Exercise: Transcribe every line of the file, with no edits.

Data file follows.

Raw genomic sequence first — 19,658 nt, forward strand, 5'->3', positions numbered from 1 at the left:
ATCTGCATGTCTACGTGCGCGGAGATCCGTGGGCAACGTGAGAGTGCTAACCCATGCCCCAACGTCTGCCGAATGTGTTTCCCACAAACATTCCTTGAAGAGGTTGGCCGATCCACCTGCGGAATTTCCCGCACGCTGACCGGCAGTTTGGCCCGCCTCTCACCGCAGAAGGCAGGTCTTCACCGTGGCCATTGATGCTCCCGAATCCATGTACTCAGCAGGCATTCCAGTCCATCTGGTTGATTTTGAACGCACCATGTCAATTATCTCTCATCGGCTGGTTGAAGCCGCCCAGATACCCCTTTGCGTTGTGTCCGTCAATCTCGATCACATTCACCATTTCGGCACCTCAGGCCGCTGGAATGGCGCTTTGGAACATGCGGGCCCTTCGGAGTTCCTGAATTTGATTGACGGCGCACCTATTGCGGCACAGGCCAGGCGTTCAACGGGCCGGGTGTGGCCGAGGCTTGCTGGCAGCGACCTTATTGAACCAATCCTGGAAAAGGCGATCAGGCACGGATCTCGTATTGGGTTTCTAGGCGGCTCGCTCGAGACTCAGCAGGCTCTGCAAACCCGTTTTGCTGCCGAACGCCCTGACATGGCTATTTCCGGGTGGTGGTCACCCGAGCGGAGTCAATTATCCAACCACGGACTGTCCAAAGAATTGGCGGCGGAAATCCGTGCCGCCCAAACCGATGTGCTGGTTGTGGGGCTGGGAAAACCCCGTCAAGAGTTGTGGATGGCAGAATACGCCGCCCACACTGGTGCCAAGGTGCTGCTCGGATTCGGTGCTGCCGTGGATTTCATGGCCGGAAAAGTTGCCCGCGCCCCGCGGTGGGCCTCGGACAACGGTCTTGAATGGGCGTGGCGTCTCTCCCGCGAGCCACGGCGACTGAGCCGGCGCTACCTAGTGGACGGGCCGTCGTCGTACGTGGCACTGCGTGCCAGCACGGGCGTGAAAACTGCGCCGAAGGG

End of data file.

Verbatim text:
Raw genomic sequence first — 19,658 nt, forward strand, 5'->3', positions numbered from 1 at the left:
ATCTGCATGTCTACGTGCGCGGAGATCCGTGGGCAACGTGAGAGTGCTAACCCATGCCCCAACGTCTGCCGAATGTGTTTCCCACAAACATTCCTTGAAGAGGTTGGCCGATCCACCTGCGGAATTTCCCGCACGCTGACCGGCAGTTTGGCCCGCCTCTCACCGCAGAAGGCAGGTCTTCACCGTGGCCATTGATGCTCCCGAATCCATGTACTCAGCAGGCATTCCAGTCCATCTGGTTGATTTTGAACGCACCATGTCAATTATCTCTCATCGGCTGGTTGAAGCCGCCCAGATACCCCTTTGCGTTGTGTCCGTCAATCTCGATCACATTCACCATTTCGGCACCTCAGGCCGCTGGAATGGCGCTTTGGAACATGCGGGCCCTTCGGAGTTCCTGAATTTGATTGACGGCGCACCTATTGCGGCACAGGCCAGGCGTTCAACGGGCCGGGTGTGGCCGAGGCTTGCTGGCAGCGACCTTATTGAACCAATCCTGGAAAAGGCGATCAGGCACGGATCTCGTATTGGGTTTCTAGGCGGCTCGCTCGAGACTCAGCAGGCTCTGCAAACCCGTTTTGCTGCCGAACGCCCTGACATGGCTATTTCCGGGTGGTGGTCACCCGAGCGGAGTCAATTATCCAACCACGGACTGTCCAAAGAATTGGCGGCGGAAATCCGTGCCGCCCAAACCGATGTGCTGGTTGTGGGGCTGGGAAAACCCCGTCAAGAGTTGTGGATGGCAGAATACGCCGCCCACACTGGTGCCAAGGTGCTGCTCGGATTCGGTGCTGCCGTGGATTTCATGGCCGGAAAAGTTGCCCGCGCCCCGCGGTGGGCCTCGGACAACGGTCTTGAATGGGCGTGGCGTCTCTCCCGCGAGCCACGGCGACTGAGCCGGCGCTACCTAGTGGACGGGCCGTCGTCGTACGTGGCACTGCGTGCCAGCACGGGCGTGAAAACTGCGCCGAAGGG